Networking is a vital part of building your career and achieving success. However, there are many mistakes people make when trying to build and maintain their networks, such as lack of preparation, not the right amount of diligence, and the absence of boundaries.
Most people think they can wing it when it comes to networking events. They think by arriving in a nice suit with a flashy smile will automatically open doors for them. This is a rarity. Networking actually requires a great deal of preparation and planning. For example, it doesn’t matter how great you look if you attend the wrong networking event, in terms of fit. Researching good events and important people is essential to successful networking. Always make sure you are spending your time wisely and expending effort where the opportunities are fruitful.
When arriving at an event, many people flounder when it comes to expressing themselves. It is absolutely essential you have your “elevator speech” prepared before you walk into a networking event. Be able to explain where you work, your job, your level of expertise and your goal for networking in thirty seconds or less. This should be a smooth and confident speech that can be slightly altered dependent on the occasion or location. End with a question to get the other individual talking like “How about you?” or “Why are you here today?” Carefully listen so you can ask more questions or determine that this connection isn’t right for you.
Another pet peeve I have is when individuals aren’t ready to share their information. I can’t tell you how many times someone forgot their business cards, or can’t seem to locate a pen and paper, and waste my time and theirs on the simple process of exchanging information. First and foremost, always make sure you have your business cards on you at all times. Secondly, carry a pen and small pad of paper in your pocket or purse in the event that additional information needs to be shared.
Another good method is to text the other individual any information they require, in which case they have your phone number as well. If you set yourself up as a contact in your own phone, most mobile devices allow you to text someone your full contact information in a few easy clicks. Always be ready to share your information in five seconds or less.
Diligence is essential in good networking. You must do what you say you are going to do and follow through with timely communication. However, there is a delicate balance to diligence. A common mistake I see is when people become over-diligent. They will meet someone at a networking event and then proceed to call them every day until they get a response. Any positive connection that came out of the networking event quickly turns into a negative one because the person has become an annoying nuisance.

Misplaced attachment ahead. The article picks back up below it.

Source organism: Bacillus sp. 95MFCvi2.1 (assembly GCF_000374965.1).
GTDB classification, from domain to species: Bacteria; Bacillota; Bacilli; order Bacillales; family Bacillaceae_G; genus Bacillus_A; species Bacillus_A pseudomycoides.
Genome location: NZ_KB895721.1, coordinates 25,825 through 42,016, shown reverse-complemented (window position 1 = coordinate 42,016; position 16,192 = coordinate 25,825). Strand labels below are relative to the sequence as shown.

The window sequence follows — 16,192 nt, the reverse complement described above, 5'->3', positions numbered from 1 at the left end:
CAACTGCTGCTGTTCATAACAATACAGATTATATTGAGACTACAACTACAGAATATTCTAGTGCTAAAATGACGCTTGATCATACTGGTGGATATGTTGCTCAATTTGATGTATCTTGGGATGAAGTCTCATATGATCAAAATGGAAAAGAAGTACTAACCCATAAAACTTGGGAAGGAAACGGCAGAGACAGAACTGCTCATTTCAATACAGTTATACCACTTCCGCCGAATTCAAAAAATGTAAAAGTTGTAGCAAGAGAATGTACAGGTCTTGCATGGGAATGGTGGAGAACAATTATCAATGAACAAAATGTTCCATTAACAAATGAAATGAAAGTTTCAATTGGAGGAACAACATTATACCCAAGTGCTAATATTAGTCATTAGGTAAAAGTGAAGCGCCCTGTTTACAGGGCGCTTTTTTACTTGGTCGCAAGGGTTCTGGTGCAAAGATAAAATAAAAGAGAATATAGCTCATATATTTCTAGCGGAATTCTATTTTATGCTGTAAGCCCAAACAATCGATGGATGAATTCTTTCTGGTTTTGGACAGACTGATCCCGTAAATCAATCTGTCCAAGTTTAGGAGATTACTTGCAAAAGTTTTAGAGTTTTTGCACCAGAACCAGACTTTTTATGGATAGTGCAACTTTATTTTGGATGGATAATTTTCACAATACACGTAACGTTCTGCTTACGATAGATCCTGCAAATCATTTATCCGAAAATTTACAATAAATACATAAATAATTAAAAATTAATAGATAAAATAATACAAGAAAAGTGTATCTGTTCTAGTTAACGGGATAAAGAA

Realize that people have busy lives and careers, and may not always be able to respond quickly. Keep messages and communications short and to the point. If you find that you have left three messages without a response, cease leaving messages. This person was either not honest with you, doesn’t currently have time, or may even be out of town. Move on to your next opportunity and hope that a response can be procured at a later time. Being diligent is definitely a plus, but don’t put yourself into the category of an irritating bother.
Networking is a great resource for opportunities, but it can also serve as a drain if you don’t create boundaries. A mistake a lot of people make is that they put too much effort into helping others, and not enough into gaining support in return. If you find a relationship with an individual is more of a drain than a help, you may want to reconsider your commitment to that relationship. Especially if you are a mover and shaker, there will be plenty of people out there who want to take advantage of your contacts. Giving your assistance freely is certainly a great policy, but be sure that you are also making the effort to glean assistance in return. Balanced relationships are always the best networking connections.
Last but not least, you are networking for a reason. Therefore, like any other part of your career, you should have goals for what you want to get out of networking and adhere to these goals. A mistake that a lot of people make is not having networking goals, and therefore they do not have a clear roadmap as to what they need to get out of the process. Goals will help you from making clear mistakes like wasting your time or effort, being unprepared, or not creating boundaries. Networking is too essential to your career to not have clear objectives and purpose to your networking activities.
Keep yourself mistake-free, and good luck with your networking!
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